In contrast to the prior art chest clip shown in FIGS. 50-51, press-release button 217 is covered by cap 220. Therefore, a child is unable to press button 217 and inadvertently open chest clip 215. If a child turns cap 220 in any direction about the axis formed by compression pin 222, upper cap portion 220A will spin. However, lower cap portion 220B will remain essentially stationary due to friction caused by pin 228. Since, lower cap portion will remain essentially stationary and since the lowest surface of extension piece 230 is higher than the highest surface of press-release button 217, there is essentially no danger of a child inadvertently pressing press-release button 217 and opening chest clip 215.
FIGS. 54-58 illustrate the procedures by which an adult can open chest clip 215.
As shown in FIG. 55, an adult presses down on upper cap portion 220A. This causes the upper cap portion to bend down and compression pin 222 and spring 228 to compress. The adult then turns upper cap portion 220A in either direction until male extension members 250 mate with female slots 231. FIG. 56 is a bottom view of the bottom of upper cap portion 220A showing a preferred arrangement of male extension members 250. FIG. 57 is a top view of the top of lower cap portion 220B showing a preferred arrangement of female slots 231. Once male extension members 250 have mated with female slots 231, lower cap portion will turn along with upper cap portion 220A. The adult then continues to turn upper cap portion 220A until extension piece 230 contacts press-release button 217. When extension piece 230 is positioned directly over press-release button 217, press-release button 217 is in the position shown in FIG. 55. Half 215A can then easily be pulled apart from half 215B.
Chest Clip with Other Alternate Child Resistant Lock
Combination bicycle locks are known in the prior art. One such lock is manufactured by Master Lock Company, Part No. ML72202. To open a prior art combination bicycle lock a specific sequence of numbers must be first correctly dialed.
FIGS. 59-63 show another alternate child resistant lock. Child resistant lock 460 includes male insertion piece 420, female receptor 425 and dial 410. Male insertion piece 420 includes tabs 421, 422 and 423 (FIG. 59). Dial 410 includes numbered tumblers 411, 412, and 413. Alternatively, tumblers 411, 412 and 413 could be color-coded. For example, “red” would indicate locked and “green” would indicate open.
FIG. 60 shows an end view of male insertion piece 420 inserted into dial 410. Numbered tumbler 411 has been dialed such that cutout 411 a is aligned with tab 421, allowing for proper insertion of male insertion piece 420. Likewise, tumblers 412 and 413 have been similarly aligned to allow of proper insertion of male insertion piece 420.
In FIG. 61, tumbler 411 has been turned so that it is now not aligned with tab 421. Rather, tab 421 is blocked by tumbler 411 so that male insertion piece 420 cannot be pulled out of dial 410. For example, in FIG. 62 male insertion piece 420 has been fully inserted into dial 410. Tumblers 411, 412 and 413 have been turned. A child now will be unable to pull apart his chest clip without an adult first-dialing in the appropriate combination.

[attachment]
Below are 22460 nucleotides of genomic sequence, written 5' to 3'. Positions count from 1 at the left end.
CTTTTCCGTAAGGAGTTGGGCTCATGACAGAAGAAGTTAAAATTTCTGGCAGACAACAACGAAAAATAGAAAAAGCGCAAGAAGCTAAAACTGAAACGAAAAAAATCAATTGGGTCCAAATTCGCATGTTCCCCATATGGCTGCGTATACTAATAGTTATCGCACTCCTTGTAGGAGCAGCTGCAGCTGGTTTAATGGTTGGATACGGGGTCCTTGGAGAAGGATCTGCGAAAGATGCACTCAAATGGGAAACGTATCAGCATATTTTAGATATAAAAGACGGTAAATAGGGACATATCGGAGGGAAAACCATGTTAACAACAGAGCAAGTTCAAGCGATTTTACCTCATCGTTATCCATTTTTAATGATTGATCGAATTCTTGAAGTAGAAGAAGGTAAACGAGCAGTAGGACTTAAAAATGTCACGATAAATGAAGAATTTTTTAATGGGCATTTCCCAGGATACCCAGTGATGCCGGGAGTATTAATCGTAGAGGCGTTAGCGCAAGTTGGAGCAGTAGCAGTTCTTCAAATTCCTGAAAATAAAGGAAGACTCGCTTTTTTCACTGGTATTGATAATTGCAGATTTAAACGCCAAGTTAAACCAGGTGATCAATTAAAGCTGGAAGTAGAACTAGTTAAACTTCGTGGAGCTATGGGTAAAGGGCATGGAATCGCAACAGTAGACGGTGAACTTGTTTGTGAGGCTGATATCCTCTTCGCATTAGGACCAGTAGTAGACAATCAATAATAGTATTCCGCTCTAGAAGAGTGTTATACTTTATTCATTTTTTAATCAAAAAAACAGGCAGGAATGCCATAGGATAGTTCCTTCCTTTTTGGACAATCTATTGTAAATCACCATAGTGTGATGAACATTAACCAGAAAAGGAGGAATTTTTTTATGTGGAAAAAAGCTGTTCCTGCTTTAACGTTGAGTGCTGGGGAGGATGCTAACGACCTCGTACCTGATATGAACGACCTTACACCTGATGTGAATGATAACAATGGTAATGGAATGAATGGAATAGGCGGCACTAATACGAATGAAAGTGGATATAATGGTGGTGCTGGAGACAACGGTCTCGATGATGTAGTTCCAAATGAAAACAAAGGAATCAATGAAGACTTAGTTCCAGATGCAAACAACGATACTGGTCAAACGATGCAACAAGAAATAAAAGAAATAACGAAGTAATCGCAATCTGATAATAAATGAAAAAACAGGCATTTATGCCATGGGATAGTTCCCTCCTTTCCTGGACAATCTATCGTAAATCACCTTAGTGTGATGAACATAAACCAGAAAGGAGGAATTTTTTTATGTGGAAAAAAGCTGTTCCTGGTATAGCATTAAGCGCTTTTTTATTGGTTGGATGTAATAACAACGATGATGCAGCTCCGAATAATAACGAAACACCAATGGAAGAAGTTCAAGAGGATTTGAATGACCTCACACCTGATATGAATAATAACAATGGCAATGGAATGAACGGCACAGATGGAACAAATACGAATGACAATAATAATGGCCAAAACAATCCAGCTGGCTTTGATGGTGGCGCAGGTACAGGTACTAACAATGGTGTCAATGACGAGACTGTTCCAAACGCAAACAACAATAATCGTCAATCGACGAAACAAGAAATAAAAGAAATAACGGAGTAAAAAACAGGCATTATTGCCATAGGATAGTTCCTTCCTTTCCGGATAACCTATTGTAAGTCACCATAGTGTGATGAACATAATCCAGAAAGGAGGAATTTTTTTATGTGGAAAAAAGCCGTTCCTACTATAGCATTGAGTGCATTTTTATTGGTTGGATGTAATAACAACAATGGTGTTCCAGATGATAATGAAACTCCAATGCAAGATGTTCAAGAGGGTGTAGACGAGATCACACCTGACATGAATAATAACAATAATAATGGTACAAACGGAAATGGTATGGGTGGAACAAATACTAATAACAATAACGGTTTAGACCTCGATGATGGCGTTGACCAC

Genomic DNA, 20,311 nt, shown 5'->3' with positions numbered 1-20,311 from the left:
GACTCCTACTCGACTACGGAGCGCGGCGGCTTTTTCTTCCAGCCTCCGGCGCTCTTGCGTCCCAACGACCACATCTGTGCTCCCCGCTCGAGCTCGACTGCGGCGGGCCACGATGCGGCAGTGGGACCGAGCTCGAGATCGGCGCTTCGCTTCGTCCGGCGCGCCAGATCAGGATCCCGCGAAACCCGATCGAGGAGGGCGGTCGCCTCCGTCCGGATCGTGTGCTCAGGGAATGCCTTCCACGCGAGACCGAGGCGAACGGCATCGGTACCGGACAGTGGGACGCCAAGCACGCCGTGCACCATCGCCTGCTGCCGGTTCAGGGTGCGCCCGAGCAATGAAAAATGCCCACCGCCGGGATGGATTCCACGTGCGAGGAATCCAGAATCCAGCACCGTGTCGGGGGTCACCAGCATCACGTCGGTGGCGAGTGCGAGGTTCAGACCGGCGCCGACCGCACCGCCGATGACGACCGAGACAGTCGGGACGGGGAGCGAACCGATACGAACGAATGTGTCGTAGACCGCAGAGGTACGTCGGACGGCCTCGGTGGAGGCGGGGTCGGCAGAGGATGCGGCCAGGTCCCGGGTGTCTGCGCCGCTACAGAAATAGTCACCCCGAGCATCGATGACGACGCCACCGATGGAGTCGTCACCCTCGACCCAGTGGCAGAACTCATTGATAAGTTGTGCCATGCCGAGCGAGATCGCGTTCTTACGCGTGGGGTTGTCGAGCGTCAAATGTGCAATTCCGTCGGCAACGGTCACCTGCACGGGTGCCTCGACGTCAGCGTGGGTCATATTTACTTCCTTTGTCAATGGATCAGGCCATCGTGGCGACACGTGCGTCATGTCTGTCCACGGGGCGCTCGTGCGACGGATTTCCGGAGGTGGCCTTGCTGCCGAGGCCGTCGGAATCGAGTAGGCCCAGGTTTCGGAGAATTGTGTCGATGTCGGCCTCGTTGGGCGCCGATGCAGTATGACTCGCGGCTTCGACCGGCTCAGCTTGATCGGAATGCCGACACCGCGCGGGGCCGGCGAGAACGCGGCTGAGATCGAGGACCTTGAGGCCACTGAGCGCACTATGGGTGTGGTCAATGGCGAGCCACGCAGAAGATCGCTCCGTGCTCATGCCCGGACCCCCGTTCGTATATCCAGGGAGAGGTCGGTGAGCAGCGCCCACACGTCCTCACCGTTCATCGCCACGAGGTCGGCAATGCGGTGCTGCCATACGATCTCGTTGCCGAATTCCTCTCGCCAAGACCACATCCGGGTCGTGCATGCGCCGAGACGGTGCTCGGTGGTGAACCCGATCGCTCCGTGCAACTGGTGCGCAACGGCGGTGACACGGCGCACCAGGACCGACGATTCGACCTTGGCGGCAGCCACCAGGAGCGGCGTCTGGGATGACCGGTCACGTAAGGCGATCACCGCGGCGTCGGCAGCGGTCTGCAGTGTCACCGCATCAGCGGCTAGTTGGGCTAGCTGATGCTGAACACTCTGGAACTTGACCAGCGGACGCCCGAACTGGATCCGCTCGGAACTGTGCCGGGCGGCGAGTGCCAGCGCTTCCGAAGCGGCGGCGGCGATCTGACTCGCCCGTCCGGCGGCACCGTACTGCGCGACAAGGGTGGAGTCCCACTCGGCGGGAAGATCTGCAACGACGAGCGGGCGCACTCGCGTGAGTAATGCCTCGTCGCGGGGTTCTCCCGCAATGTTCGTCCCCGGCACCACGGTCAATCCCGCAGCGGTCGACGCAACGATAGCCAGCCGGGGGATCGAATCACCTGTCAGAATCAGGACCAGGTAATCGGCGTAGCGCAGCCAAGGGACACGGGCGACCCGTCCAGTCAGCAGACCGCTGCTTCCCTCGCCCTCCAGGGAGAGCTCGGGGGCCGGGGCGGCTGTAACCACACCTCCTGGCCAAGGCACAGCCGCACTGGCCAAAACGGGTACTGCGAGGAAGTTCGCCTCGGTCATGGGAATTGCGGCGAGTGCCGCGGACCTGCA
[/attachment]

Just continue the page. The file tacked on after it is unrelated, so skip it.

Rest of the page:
In FIG. 63, an adult has dialed in the appropriate combination. The adult can now pull apart the chest clip so that it is in the position shown in FIG. 59.
Although the above-preferred embodiments have been described with specificity, persons skilled in this art will recognize that many changes to the specific embodiments disclosed above could be made without departing from the spirit of the invention. For example, although the above preferred embodiments showed a plurality of chest clip stops on the shoulder straps, it would be possible to prevent or limit the sliding of the chest clip by utilizing just one chest clip stop. Also, although the above preferred embodiments showed buttons 19 attached to shoulder straps 3A and 3B, it would be possible to attach other objects to the shoulder straps to prevent the chest clip from sliding. For example, FIG. 16 shows safety pin 80 attached to shoulder strap 3A. Safety pin 80 would stop the sliding of chest clip 8 or 18 in a manner similar to buttons 19. Preferably, a plurality of safety pins would be utilized and they would be attached above and below the chest clip in a fashion similar to buttons 19 shown in FIG. 15. Also, a simple stop in the general shape of a hair barrette can be designed to operate as a chest clip stop. For example, FIG. 18 shows chest clip stop 97 clamped down onto shoulder straps 3A and 3B. Also, FIG. 19 shows a front view of chest clip stop 97 opened and FIG. 20 shows a front view of chest clip stop 97 clamped down onto shoulder straps 3A and 3B. With chest clip stop 97, there is no need to modify clip halves 9A and 9B shown in FIG. 3A. Also, it should be noted that a variety of objects that penetrate the shoulder straps other than a button or a safety pin could be utilized. Some of the many possibilities include a paper clip, a thumb tack, or a pin. If a thumb tack or a pin is utilized the sharp end should be covered with a backing. For example, a preferred backing would screw onto the sharp end of the pin or thumb tack. Also, in addition to the hair barrette shown in FIGS. 18-20, other devices that wrap around the shoulder straps can also be utilized as chest clip stops. For example, fabric can be tied tightly around the shoulder straps. Or duct tape wrapped around the shoulder straps can function as a chest clip stop. Also, it would be possible to run the shoulder straps through a plurality of buckles and utilize the buckles as chest clip stops. Also, it would be possible to attach to the chest clip an object designed to minimize or prevent the sliding or movement of the clip. This object would serve as a redundancy feature that would operate to prevent the sliding and movement of the chest clip in addition to the chest clip stops. For example, the chest clip could include teeth such as teeth on a hair barrette (see FIGS. 18-20), or a non-skid type of rubber or plastic. Also, in another preferred embodiment, shoulder straps 3A and 3B each include a plurality of prefabricated holes (such as hole 14 shown in FIG. 8). The parent then may then install, remove and replace chest clip stops of whatever form is appealing to the parent (for example, buttons, pins with backings, buckles, safety pins, hair barrettes, etc.). Also, it should be noted that it would be possible to attach buttons 19 in a variety of ways. For example, buttons 19 can be sewn onto shoulder straps 3A and 3B with a needle and thread at the exact position that the parent desires. Then, if it ever becomes necessary to adjust the location of the chest clip, the parent merely need to just cut the thread and move the buttons to the desired location and sew them onto the straps again. By sewing buttons onto the shoulder straps and then re-sewing them at different locations, there is no need to modify clip halves 9A and 9B shown in FIG. 3A. Also, above in the specification in reference to FIGS. 12-15 it is described how buttons 19 are removed when the length of shoulder straps 52A and 52B are adjusted and the position of chest clip 18 is adjusted. It should be recognized that it would also be possible to attach a plurality of buttons 19 to shoulder straps 52A and 52B. Then, to adjust the length of shoulder straps 52A and 52B the buttons can remain attached to the shoulder straps and the chest clip would be removed and reattached appropriately in a fashion similar to that described above in reference to FIGS. 7A-7D. Also, although FIGS. 59-63 show a numbered combination dial 410, it would also be possible to color-code the dial or use symbols. For example, a color-coded dial would preferably be color-coded red and green. When the tumblers were properly aligned to allow male insertion piece 420 to be removed, the tumblers would all indicate “green” (FIG. 65). Alternatively, when the tumblers were aligned to prevent removal of male insertion piece 420, the tumblers would indicate “red” (FIG. 64). In another preferred embodiment, the tumblers are marked with symbols. For example, in FIG. 66, the tumblers indicate the symbol “X” to represent that the tumblers are aligned to prevent removal of male insertion piece 420. To remove male insertion piece 420, the parent would dial the tumblers so that they indicate the symbol “O”. Therefore, the attached claims and their legal equivalents should determine the scope of the invention.